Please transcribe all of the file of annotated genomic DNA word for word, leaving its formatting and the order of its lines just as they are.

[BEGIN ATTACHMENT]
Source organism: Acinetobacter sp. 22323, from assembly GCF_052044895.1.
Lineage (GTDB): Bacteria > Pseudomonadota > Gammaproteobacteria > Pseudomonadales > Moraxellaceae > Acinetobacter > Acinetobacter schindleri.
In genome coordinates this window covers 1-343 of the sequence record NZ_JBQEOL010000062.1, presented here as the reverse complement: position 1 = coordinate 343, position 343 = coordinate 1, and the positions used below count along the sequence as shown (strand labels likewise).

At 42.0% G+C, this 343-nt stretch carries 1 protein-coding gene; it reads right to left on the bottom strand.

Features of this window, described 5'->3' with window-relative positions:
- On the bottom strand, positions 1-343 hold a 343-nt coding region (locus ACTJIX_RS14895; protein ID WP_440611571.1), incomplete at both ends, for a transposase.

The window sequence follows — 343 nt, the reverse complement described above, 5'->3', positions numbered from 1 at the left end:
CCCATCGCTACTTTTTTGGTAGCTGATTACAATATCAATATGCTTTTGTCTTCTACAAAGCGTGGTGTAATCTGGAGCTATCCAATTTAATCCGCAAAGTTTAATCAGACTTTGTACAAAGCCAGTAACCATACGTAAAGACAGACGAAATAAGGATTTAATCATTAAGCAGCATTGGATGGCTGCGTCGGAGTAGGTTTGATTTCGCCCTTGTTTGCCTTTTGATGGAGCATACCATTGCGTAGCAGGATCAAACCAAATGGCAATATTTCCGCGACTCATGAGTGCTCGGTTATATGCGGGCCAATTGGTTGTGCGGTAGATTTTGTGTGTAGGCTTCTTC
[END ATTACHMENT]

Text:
Source organism: Acinetobacter sp. 22323, from assembly GCF_052044895.1.
Lineage (GTDB): Bacteria > Pseudomonadota > Gammaproteobacteria > Pseudomonadales > Moraxellaceae > Acinetobacter > Acinetobacter schindleri.
In genome coordinates this window covers 1-343 of the sequence record NZ_JBQEOL010000062.1, presented here as the reverse complement: position 1 = coordinate 343, position 343 = coordinate 1, and the positions used below count along the sequence as shown (strand labels likewise).

At 42.0% G+C, this 343-nt stretch carries 1 protein-coding gene; it reads right to left on the bottom strand.

Features of this window, described 5'->3' with window-relative positions:
- On the bottom strand, positions 1-343 hold a 343-nt coding region (locus ACTJIX_RS14895; protein ID WP_440611571.1), incomplete at both ends, for a transposase.

The window sequence follows — 343 nt, the reverse complement described above, 5'->3', positions numbered from 1 at the left end:
CCCATCGCTACTTTTTTGGTAGCTGATTACAATATCAATATGCTTTTGTCTTCTACAAAGCGTGGTGTAATCTGGAGCTATCCAATTTAATCCGCAAAGTTTAATCAGACTTTGTACAAAGCCAGTAACCATACGTAAAGACAGACGAAATAAGGATTTAATCATTAAGCAGCATTGGATGGCTGCGTCGGAGTAGGTTTGATTTCGCCCTTGTTTGCCTTTTGATGGAGCATACCATTGCGTAGCAGGATCAAACCAAATGGCAATATTTCCGCGACTCATGAGTGCTCGGTTATATGCGGGCCAATTGGTTGTGCGGTAGATTTTGTGTGTAGGCTTCTTC